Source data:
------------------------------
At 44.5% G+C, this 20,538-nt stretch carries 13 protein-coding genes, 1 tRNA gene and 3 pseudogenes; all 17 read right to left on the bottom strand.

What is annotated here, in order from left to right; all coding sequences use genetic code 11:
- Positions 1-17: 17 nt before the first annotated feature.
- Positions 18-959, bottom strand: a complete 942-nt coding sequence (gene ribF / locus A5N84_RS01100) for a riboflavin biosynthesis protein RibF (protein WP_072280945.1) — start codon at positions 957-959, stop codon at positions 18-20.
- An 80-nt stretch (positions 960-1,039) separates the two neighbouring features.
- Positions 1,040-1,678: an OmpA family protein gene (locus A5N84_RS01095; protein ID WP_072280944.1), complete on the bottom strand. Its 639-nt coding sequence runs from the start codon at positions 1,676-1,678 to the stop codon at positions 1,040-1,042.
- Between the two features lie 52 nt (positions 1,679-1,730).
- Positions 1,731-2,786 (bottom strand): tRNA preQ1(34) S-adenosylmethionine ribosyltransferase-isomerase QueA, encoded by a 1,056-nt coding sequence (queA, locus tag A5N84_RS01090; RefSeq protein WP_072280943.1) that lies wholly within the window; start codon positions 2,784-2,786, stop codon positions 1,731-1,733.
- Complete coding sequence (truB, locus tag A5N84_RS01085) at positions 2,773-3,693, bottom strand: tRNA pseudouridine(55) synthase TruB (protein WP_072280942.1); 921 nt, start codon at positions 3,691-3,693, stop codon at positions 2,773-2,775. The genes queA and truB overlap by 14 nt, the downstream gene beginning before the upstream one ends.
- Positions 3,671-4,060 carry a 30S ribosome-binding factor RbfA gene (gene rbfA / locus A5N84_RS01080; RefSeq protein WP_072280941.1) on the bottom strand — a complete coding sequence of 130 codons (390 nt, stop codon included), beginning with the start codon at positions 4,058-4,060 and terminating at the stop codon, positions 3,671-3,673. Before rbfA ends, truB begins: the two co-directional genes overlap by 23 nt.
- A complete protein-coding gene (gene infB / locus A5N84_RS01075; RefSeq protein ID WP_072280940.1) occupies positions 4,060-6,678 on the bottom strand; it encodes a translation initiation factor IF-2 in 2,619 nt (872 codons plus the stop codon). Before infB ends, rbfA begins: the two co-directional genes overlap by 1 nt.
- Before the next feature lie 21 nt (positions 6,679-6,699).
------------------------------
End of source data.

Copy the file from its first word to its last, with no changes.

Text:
At 44.5% G+C, this 20,538-nt stretch carries 13 protein-coding genes, 1 tRNA gene and 3 pseudogenes; all 17 read right to left on the bottom strand.

What is annotated here, in order from left to right; all coding sequences use genetic code 11:
- Positions 1-17: 17 nt before the first annotated feature.
- Positions 18-959, bottom strand: a complete 942-nt coding sequence (gene ribF / locus A5N84_RS01100) for a riboflavin biosynthesis protein RibF (protein WP_072280945.1) — start codon at positions 957-959, stop codon at positions 18-20.
- An 80-nt stretch (positions 960-1,039) separates the two neighbouring features.
- Positions 1,040-1,678: an OmpA family protein gene (locus A5N84_RS01095; protein ID WP_072280944.1), complete on the bottom strand. Its 639-nt coding sequence runs from the start codon at positions 1,676-1,678 to the stop codon at positions 1,040-1,042.
- Between the two features lie 52 nt (positions 1,679-1,730).
- Positions 1,731-2,786 (bottom strand): tRNA preQ1(34) S-adenosylmethionine ribosyltransferase-isomerase QueA, encoded by a 1,056-nt coding sequence (queA, locus tag A5N84_RS01090; RefSeq protein WP_072280943.1) that lies wholly within the window; start codon positions 2,784-2,786, stop codon positions 1,731-1,733.
- Complete coding sequence (truB, locus tag A5N84_RS01085) at positions 2,773-3,693, bottom strand: tRNA pseudouridine(55) synthase TruB (protein WP_072280942.1); 921 nt, start codon at positions 3,691-3,693, stop codon at positions 2,773-2,775. The genes queA and truB overlap by 14 nt, the downstream gene beginning before the upstream one ends.
- Positions 3,671-4,060 carry a 30S ribosome-binding factor RbfA gene (gene rbfA / locus A5N84_RS01080; RefSeq protein WP_072280941.1) on the bottom strand — a complete coding sequence of 130 codons (390 nt, stop codon included), beginning with the start codon at positions 4,058-4,060 and terminating at the stop codon, positions 3,671-3,673. Before rbfA ends, truB begins: the two co-directional genes overlap by 23 nt.
- A complete protein-coding gene (gene infB / locus A5N84_RS01075; RefSeq protein ID WP_072280940.1) occupies positions 4,060-6,678 on the bottom strand; it encodes a translation initiation factor IF-2 in 2,619 nt (872 codons plus the stop codon). Before infB ends, rbfA begins: the two co-directional genes overlap by 1 nt.
- Before the next feature lie 21 nt (positions 6,679-6,699).